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Publication numberUS5535486 A
Publication typeGrant
Application numberUS 08/255,965
Publication dateJul 16, 1996
Filing dateJun 7, 1994
Priority dateJun 7, 1994
Fee statusLapsed
Publication number08255965, 255965, US 5535486 A, US 5535486A, US-A-5535486, US5535486 A, US5535486A
InventorsCamilo P. Cabili
Original AssigneeCabili; Camilo P.
Export CitationBiBTeX, EndNote, RefMan
External Links: USPTO, USPTO Assignment, Espacenet
Spring-wire paper clip
US 5535486 A
This invention is about a spring-wire paper clip formed in a single plane without any overlapping of its parts, with a stronger hold because of the unique configuration of its inner frame whose left leg, instead of moving straight downward curves inward to the right, diagonally, where it joins the right leg of the outward frame, both moving straight down parallel and close to each other in forming a stronger gripping engagement on papers. This unique inner frame also makes possible a novel positioning of the inner frame's end portion underneath and hooded by its own uppermost loop, which together with the outer frame's end portion positioned close to the very top of the clip, practically eliminates any damage to paper held.
The unique inner frame also makes it possible for manufacturers to select the strength of the clip's hold, without having to radically change its configuration, to use less wire, and to make slimmer or smaller clips which occupy less space at the left corner.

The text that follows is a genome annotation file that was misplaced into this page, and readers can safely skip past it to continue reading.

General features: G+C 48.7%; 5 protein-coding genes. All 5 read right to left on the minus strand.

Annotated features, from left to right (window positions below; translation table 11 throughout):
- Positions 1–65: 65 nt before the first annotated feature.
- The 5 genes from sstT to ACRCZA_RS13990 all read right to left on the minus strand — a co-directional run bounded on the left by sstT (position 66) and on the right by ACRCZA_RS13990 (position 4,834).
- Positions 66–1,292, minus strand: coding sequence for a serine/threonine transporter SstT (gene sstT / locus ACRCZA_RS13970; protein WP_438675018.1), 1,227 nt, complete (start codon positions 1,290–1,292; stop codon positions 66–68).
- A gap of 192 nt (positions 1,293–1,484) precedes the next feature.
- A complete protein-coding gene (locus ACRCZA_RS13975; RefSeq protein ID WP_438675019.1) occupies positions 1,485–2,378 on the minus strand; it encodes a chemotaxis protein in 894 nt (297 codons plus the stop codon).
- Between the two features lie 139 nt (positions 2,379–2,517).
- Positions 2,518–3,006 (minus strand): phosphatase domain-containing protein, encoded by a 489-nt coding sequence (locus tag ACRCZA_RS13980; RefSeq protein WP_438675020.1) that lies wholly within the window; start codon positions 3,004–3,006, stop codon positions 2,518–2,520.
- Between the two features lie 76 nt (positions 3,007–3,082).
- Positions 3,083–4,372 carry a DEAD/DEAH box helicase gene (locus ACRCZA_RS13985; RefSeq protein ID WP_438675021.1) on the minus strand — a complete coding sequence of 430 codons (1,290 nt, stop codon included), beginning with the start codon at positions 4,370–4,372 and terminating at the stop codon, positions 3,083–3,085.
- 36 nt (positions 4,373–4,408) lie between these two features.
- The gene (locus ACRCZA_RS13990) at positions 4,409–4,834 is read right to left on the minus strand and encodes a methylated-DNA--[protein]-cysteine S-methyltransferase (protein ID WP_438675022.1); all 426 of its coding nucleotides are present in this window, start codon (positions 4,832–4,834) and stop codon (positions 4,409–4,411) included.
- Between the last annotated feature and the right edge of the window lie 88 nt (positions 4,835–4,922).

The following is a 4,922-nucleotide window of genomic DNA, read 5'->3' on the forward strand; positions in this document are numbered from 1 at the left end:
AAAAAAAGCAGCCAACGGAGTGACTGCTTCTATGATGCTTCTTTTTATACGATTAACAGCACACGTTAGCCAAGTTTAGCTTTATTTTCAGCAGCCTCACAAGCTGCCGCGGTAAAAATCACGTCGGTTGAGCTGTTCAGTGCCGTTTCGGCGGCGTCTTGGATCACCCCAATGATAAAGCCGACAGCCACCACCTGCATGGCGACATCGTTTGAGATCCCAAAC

This clip is manufactured and handled by the user in much the same way as the currently popular Gem-type of of spring-wire paper clips.
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The inventions claimed are:
1. A spring-wire paper clip, formed in a single plane with no overlapping parts, with a stronger gripping engagement at the middle right-side of the clip and formed by two of its downward extending legs, not just one, gripping jointly at a position significantly closer to the uppermost axis and base of its gripping strength than other conventional clips such as the popular "Gem" clip, with a unique inner frame making possible likewise novel positions of its end portions which practically eliminate any penetration, tearing and even scratching of the surfaces of the papers held together, because its inner end is hooded by the underside of the uppermost loop of the clip and the outward end is positioned very near the top of the clip.
2. A spring-wire paper clip, in accordance with claim 1, wherein its strong-gripping engagement portion is easily moved by the manufacturer nearer or further relative to the axis of its holding strength at the topmost loop of the clip, which allows said manufacturer to vary or select its holding strength without having to greatly alter its configuration.
3. A spring-wire paper clip, in accordance with claim 1, which allows the manufacturer to use less wire for cost-saving, or make a slimmer or smaller clip without danger of weakening its hold.

1. Field of the Invention

This invention relates to pager clips made of metallic spring wire of the "Gem" type currently in popular use, formed along a single plane without any overlapping of its members and designed to hold multiple sheets of paper with a minimum of damage to the paper. In particular, this invention relates to several improvements of the said Gem-type paper clip, with a perceptibly stronger hold by reason of a new inner-frame configuration and with the added advantage of practically eliminating any scratching, tearing or other forms of damage to the papers held together.